In Dresden Elbland, you are never too far from a welcoming vineyard, and the numerous rustic wine taverns at the heart of the Saxon Wine Route are likely just minutes away. This may be one of Germany’s smallest wine-growing areas, but the exclusive tastings and vineyard tours it houses will create a lasting memory.

Visitors to Wackerbarth Castle can enjoy the first wine-themed adventure estate anywhere in Europe, which promises to be just as unmissable as nearby magnificent Meissen. Dating back more than 1,000 years, this city rose to global fame when production of Meissen porcelain – the first anywhere in Europe – got underway in 1708.

Top of the list for visitors should be a stop at the Porcelain Manufactory Meissen. Live workshops on show here give visitors an inside look at how Meissen porcelain is hand-crafted using the finest in traditional techniques. Right to this day, the intertwined Saxon swords are synonymous with porcelain of unrivalled quality and exceptional craftsmanship.

Another attraction you shouldn’t miss before heading home is the late gothic Albrechtsburg Castle, perched high above the Elbe. It is considered to be the first castle of its kind throughout the German-speaking world and the cradle of Saxony.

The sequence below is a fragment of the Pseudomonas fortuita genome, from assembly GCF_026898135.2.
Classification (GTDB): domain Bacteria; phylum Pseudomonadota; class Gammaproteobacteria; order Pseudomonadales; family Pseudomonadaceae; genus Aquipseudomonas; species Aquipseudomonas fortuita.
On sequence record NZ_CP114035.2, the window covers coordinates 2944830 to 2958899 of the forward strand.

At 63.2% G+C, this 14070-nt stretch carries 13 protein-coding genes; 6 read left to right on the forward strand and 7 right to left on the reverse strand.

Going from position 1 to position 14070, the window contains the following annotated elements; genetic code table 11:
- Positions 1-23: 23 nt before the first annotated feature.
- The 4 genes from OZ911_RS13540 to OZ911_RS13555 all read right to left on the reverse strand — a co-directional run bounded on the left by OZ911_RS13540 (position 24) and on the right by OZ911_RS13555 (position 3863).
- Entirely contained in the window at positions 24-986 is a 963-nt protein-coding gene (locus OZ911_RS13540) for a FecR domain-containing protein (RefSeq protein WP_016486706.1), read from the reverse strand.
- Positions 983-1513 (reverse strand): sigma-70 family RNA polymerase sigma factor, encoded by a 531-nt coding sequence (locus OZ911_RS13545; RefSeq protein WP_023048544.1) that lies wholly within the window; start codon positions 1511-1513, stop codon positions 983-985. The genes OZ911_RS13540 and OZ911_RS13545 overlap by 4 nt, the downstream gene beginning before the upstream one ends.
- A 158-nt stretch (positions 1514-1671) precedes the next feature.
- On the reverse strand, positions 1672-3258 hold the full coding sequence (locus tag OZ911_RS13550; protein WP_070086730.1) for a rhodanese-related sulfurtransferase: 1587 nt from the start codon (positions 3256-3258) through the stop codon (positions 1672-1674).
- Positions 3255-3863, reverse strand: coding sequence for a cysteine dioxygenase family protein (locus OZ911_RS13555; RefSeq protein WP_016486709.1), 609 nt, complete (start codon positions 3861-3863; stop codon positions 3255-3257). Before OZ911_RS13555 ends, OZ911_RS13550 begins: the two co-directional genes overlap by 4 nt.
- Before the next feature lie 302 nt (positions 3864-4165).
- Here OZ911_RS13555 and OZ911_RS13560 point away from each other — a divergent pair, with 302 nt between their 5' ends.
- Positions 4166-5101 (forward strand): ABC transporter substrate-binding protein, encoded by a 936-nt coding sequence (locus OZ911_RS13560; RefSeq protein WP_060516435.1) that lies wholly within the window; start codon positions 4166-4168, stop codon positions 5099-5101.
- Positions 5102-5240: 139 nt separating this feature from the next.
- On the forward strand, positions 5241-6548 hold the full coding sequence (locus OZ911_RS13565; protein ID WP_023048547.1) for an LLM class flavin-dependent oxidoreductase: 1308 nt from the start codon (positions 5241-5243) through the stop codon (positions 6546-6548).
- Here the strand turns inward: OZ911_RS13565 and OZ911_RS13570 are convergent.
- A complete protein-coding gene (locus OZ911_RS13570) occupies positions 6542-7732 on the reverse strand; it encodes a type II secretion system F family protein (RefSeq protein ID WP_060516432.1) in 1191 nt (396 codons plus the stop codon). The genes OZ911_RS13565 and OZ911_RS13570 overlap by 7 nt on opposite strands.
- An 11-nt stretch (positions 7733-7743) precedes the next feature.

Take it from us – the narrow-gauge railway from Radebeul, the heart of the Saxon Wine Route and the home of Karl May, wending its way along the beautiful Lößnitzgrund valley to Moritzburg is more than worth your while.

Visit the former hunting lodge and summer residence of Augustus the Strong, one of Europe’s most picturesque moated castles and having now earned cult venue status thanks to the German-Czech film adaptation of “Three Hazelnuts for Cinderella”. And if you need more Moritzburg motivation, look no further than its dense forests, pond landscapes of loveliness and Saxony’s smallest castle, the Fasanenschlösschen.

World-class art & culture, beautiful landscapes and pristine nature reserves, picturesque vineyards producing excellent wines, great hiking trails and gourmet treats galore!

Whatever facet you unveil at whatever time of year, Dresden Elbland remains an irresistible draw.